*Similarities to persons living or dead are purely coincidental, apologies to Hans Christian Andersen and fantasists everywhere.

Dave Cross is a writer, biker, vaper, ever-more rotund punk and perpetual disappointment to his parents. According to his wife he is frequently wrong about most things. Follow Dave Cross on Twitter @MawsleyX.


The War on Regulations: Where Does the FDA Stand?


VAPE-April201576 The War on Regulations: Where Does the FDA Stand?

By Mark Benson, Guest Columnist

Is the FDA balanced in its approach to the vaping industry?

The Food and Drug Administration (FDA) currently is in year four of a “two-year” review of the vaping industry. This is a review that has been hampered by legal issues, slow movement and even today, four years after the review was launched, there still is no definitive timescale for new regulations. This has caused many in the vaping community to question whether the FDA is balanced in its approach to the industry and whether the ongoing review is fair.

The FDA has history with the vaping community.

Many people may not be aware that the FDA only a few years ago attempted to effectively ban electronic cigarettes outright. This move had been rubberstamped by the administration only for a High Court challenge to rule against the ban forcing the FDA into an embarrassing U-turn. Against this background it is not difficult to see why many people believe the FDA is unbalanced in its approach to the sector with a potential bias against the industry.

That said, the role of the FDA is to effectively protect U.S. consumers and ensure that all products and services are safe. This slow approach to vaping regulations is in the eyes of some of the overcautious, while others believe passionately this is an issue that needs to be addressed correctly. If it was not for the number of false dawns, when the FDA has apparently suggested regulations were around the corner, many people would agree with the latter comment. But it is the confusion, misinformation and news vacuum that appears to be playing into the hands of the critics.

Local authorities are introducing vaping regulations.

There is no doubt that the ongoing FDA investigation/review of the industry has caused a significant information vacuum. This has allowed critical politicians and local authorities to jump on the bandwagon to restrict electronic cigarettes with many attempting to treat them in a similar fashion to their tobacco counterparts. The fact that these types of products are different in so many ways does not appear to have been appreciated by critical politicians with many seemingly more interested in replacing falling tobacco tax income.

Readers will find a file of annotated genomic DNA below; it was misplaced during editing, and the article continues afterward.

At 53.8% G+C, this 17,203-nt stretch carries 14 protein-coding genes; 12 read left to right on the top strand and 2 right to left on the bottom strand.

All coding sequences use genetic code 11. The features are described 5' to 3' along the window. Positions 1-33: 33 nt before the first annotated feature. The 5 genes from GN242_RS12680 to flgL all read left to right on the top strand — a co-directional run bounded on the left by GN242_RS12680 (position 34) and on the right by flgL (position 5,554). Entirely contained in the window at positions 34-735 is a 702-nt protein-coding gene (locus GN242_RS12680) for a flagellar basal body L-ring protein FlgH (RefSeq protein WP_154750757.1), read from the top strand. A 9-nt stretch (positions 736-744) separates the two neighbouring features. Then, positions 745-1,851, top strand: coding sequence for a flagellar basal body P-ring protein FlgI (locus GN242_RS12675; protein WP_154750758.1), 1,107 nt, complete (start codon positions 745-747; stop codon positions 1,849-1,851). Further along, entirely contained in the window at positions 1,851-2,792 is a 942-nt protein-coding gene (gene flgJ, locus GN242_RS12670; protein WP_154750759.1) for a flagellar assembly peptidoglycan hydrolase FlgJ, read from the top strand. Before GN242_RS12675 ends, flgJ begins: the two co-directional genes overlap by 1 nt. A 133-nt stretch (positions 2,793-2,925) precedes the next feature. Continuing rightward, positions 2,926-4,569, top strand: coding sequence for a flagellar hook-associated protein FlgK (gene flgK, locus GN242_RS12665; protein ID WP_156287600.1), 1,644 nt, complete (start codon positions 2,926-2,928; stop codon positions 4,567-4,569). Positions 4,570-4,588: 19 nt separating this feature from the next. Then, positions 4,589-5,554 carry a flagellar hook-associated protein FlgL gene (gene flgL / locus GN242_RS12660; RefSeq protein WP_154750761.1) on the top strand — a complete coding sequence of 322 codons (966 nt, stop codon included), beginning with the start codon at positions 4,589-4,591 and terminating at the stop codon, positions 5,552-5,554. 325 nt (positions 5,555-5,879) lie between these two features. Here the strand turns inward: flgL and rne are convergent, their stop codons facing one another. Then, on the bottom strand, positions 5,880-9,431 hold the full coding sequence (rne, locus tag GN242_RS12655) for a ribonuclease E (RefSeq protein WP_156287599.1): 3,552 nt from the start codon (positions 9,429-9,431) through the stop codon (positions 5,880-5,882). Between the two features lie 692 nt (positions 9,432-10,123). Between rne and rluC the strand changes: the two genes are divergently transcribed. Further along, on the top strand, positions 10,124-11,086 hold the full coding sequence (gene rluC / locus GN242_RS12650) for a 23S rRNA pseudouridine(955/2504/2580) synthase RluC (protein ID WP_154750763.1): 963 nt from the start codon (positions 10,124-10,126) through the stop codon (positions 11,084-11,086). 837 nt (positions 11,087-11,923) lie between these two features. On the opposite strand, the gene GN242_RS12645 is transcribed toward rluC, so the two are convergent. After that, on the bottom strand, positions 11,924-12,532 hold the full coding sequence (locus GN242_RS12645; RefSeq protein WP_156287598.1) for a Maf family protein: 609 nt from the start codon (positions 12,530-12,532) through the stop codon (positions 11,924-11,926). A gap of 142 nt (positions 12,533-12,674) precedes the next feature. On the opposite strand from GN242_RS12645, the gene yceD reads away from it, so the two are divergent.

It is ironic that we could see the release of data on 100 long-term medical trials into the use of electronic cigarettes and 99 would be very positive with perhaps one asking uncomfortable questions. We can only guess why politicians seem keen to focus on the negative research as opposed to those which seem to support the industry. There are those who will suggest this is paranoia at the highest level from vaping supporters, but just this week (as of press time) we saw a U.K. professor confirming it was more difficult to interest the wider press in positive vaping research, with a greater appetite for sensationalism/controversial headlines.

Is the FDA stalling?

There is a growing belief that the FDA has let down the vaping community due to the fact it has taken so long to arrive at the situation today with no regulations in place. Even if the FDA had come out and suggested strict regulations of the industry, with data to back the move, then at least we would be moving forward and any confusion would be removed. There is a growing suspicion that the FDA is stalling on the introduction of federal electronic cigarette regulations creating the information vacuum referred to earlier that has allowed local states to take the lead.

At this moment in time, could you realistically defend the position and the actions of the FDA?

Mark Benson is the SEO and social media marketing manager for OK Premium Quality Electronic Cigarettes.


Lifting the Fog: Innovation Prayer


VAPE-April201570 Lifting the Fog: Innovation Prayer

By CJ Caswell

Can we take a moment to reflect on just how badass this industry is?

We have gone from zero to light-speed in fewer than five years. Five years ago, the Puresmoker Prodigy was nice tech. The idea of an iStick 50w would have been laughable. The major stages all have happened in fast forward: from the first tepid steps into mechs driven by CR123 camera batteries, to the standardization of the 510 connector, then on to the domestication of the tank system into user-friendly systems like the eGo. Recently, we enjoyed our own version of the horsepower wars. A few e-liquid makers are starting to become household names nationwide: I’ve had people visiting my town in Kansas ask me if I carry their favorite brand of premium juice, and I’ve been able to say yes. We’ve got devices of every size and shape, rapidly increasing in quality and technological integration. We have flavors that can rival Coke in likability and fine liquors in complexity.